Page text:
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Las Vegas Bowl officials optimistic COVID won’t affect game

When the Arizona State-Wisconsin matchup was announced Dec. 5, Las Vegas Bowl officials genuinely believed they had a shot at a sellout.

They’ve spent the past week mostly hoping just to have a game.

The omicron variant of COVID-19 has wreaked havoc on bowl games, causing cancellations and prompting scrambles to find replacement teams. But while the Las Vegas Bowl won’t be close to a sellout, the game’s attendance record could still fall and, barring a spate of 11th-hour positive COVID tests, the kickoff will take place at 7:30 p.m. Thursday.

“A couple weeks ago when this all started, we really didn’t think we’d be in this position and we didn’t think we’d see some games canceled, but I can tell you we’re pretty confident right now we’re going to get it going,” bowl executive director John Saccenti said late Wednesday morning. “The teams have done a phenomenal job keeping their players together.”

This is the first Las Vegas Bowl at Allegiant Stadium, and for the second consecutive year, it’s not the type of debut game at the venue officials wanted. Last year’s game was wiped out entirely by COVID, and now there will be far more empty seats because of the virus than anticipated not even a month ago.

But Saccenti is hopeful the bowl record of 44,615 fans who turned out for the 2006 game between Brigham Young and Oregon at Sam Boyd Stadium will be broken. He doesn’t anticipate reaching the state college football record of 56,511 fans who watched the Pac-12 Championship on Dec. 4 between Oregon and Utah.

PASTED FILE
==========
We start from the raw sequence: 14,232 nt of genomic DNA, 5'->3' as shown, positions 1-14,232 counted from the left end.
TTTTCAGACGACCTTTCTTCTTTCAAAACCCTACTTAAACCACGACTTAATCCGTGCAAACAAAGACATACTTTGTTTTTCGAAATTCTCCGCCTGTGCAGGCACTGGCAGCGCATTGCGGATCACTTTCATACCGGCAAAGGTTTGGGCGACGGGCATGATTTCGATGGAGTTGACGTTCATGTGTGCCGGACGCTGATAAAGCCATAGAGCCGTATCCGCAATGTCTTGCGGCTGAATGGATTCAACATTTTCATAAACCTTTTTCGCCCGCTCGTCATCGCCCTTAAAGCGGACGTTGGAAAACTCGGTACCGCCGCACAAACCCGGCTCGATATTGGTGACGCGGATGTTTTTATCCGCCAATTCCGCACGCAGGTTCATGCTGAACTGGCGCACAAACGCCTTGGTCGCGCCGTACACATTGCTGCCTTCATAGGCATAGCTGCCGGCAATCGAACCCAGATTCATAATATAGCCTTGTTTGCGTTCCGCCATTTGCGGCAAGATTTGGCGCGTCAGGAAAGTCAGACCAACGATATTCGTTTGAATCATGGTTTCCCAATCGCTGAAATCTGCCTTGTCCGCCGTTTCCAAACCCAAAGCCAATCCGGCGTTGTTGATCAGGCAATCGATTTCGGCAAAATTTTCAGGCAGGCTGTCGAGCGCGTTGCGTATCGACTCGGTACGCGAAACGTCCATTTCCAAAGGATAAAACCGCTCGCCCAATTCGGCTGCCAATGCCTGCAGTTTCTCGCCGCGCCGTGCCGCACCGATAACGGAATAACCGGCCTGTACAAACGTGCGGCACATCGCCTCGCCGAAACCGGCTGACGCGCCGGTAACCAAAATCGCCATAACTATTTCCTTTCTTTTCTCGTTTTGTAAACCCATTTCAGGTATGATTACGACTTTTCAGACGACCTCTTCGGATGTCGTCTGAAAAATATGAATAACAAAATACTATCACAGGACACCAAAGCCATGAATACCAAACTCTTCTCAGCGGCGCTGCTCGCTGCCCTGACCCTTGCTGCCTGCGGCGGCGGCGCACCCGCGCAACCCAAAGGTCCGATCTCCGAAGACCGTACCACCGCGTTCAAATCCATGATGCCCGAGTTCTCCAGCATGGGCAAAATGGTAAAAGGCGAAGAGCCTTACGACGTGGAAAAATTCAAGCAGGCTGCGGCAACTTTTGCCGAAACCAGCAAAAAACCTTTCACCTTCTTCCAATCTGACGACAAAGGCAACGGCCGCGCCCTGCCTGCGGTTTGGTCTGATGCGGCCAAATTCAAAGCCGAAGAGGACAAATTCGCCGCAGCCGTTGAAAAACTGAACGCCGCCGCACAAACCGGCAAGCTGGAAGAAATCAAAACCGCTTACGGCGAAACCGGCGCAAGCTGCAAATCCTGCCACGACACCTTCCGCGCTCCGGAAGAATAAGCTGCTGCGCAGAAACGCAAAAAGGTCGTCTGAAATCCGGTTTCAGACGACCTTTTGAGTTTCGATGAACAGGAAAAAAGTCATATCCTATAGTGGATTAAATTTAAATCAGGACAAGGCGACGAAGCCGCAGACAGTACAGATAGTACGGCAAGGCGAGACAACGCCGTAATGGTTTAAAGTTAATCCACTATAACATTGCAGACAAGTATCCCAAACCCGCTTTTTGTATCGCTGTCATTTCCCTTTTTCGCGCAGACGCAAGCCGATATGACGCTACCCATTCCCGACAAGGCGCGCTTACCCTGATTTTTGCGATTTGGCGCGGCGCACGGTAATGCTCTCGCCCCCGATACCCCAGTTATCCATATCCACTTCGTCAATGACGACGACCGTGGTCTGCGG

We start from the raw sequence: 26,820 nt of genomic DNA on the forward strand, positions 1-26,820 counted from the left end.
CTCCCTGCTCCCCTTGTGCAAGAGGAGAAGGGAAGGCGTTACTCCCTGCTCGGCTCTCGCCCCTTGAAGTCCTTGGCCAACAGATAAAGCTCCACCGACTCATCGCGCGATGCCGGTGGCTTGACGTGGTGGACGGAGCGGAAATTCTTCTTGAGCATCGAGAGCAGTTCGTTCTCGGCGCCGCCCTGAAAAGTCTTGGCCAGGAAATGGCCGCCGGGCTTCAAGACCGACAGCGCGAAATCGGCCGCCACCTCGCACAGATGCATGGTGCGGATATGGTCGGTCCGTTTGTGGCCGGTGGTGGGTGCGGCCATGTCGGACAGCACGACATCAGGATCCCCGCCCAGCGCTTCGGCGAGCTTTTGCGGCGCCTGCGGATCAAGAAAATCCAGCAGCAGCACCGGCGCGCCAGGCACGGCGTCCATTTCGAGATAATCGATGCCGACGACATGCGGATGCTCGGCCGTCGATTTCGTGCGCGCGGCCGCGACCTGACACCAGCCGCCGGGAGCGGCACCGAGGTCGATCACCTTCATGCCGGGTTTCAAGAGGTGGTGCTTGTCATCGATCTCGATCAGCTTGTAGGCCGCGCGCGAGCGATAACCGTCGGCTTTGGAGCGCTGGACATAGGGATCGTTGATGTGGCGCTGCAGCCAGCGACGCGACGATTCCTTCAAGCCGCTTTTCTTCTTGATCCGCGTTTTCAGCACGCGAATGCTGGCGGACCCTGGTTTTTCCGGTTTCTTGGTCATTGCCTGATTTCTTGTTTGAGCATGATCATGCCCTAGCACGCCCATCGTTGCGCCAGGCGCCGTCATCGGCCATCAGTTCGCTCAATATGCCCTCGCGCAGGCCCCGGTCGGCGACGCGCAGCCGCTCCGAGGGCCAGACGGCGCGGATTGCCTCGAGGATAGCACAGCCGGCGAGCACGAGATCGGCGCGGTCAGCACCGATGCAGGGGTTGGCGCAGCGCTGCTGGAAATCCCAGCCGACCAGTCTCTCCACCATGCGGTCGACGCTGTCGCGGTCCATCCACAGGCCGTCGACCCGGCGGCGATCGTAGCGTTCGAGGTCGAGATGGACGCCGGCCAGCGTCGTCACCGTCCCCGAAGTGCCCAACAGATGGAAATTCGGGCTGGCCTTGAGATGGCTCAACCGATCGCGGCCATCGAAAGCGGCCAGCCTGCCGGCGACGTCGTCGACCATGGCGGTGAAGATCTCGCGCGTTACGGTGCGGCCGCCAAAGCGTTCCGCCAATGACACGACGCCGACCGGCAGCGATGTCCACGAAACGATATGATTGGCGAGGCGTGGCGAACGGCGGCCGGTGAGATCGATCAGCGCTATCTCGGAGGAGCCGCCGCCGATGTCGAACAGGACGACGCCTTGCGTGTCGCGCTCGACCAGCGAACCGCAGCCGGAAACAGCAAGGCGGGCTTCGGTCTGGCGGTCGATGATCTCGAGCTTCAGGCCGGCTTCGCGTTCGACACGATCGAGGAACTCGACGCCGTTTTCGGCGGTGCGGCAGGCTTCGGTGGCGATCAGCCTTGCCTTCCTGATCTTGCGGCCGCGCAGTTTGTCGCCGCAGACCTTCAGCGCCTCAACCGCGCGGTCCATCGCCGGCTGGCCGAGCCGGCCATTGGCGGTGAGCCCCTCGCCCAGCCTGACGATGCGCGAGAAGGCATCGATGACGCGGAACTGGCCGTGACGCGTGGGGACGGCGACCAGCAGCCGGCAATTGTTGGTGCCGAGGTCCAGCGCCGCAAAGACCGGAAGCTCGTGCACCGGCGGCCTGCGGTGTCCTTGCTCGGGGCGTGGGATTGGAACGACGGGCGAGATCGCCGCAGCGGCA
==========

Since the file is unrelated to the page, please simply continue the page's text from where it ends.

The Pac-12 title game was before the new variant began ravaging the country and all but wrecking the sport’s postseason, causing fans planning to buy airline and game tickets to have second thoughts.

“As much as it’s affected some of the traveling fans, locally I think the exact opposite,” Saccenti said. “People are not leaving town like they had originally expected or anticipated, and so they’re like, ‘Let’s go check out the game now.’ So we picked up a little more locally than I would have expected at this point.”

To help ensure the Las Vegas Bowl is played, bowl officials quickly revamped their schedule of events with the teams leading up to the game to decrease the chances of a virus outbreak.

Social distancing and masks wearing aren’t new measures for the teams.

Arizona State played only four games last season because of COVID. So the Sun Devils have taken recent developments largely in stride while also coping with a roster dinged significantly because of opt-outs and injuries.

“We know around college football, games have been canceled, so we want to play our game and be disciplined,” Arizona State quarterback Jayden Daniels said. “Like Coach Herm (Edwards) says, have fun, but at the end of the day, we have one goal, and that’s to come here to win a football game.”

Given that five bowls have been canceled, just playing this game would be a win.

“With everything going on last year, we learned to not take things for granted,” Wisconsin tight end Jake Ferguson said. “Coming on this trip, appreciating every moment is making everything special.”

Contact reporter Mark Anderson at manderson@reviewjournal.com. Follow @markanderson65 on Twitter.

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Las Vegas handicapper Bruce Marshall is editor of The Gold Sheet (Goldsheet.com). He provides the Review-Journal with college football tech notes and trends.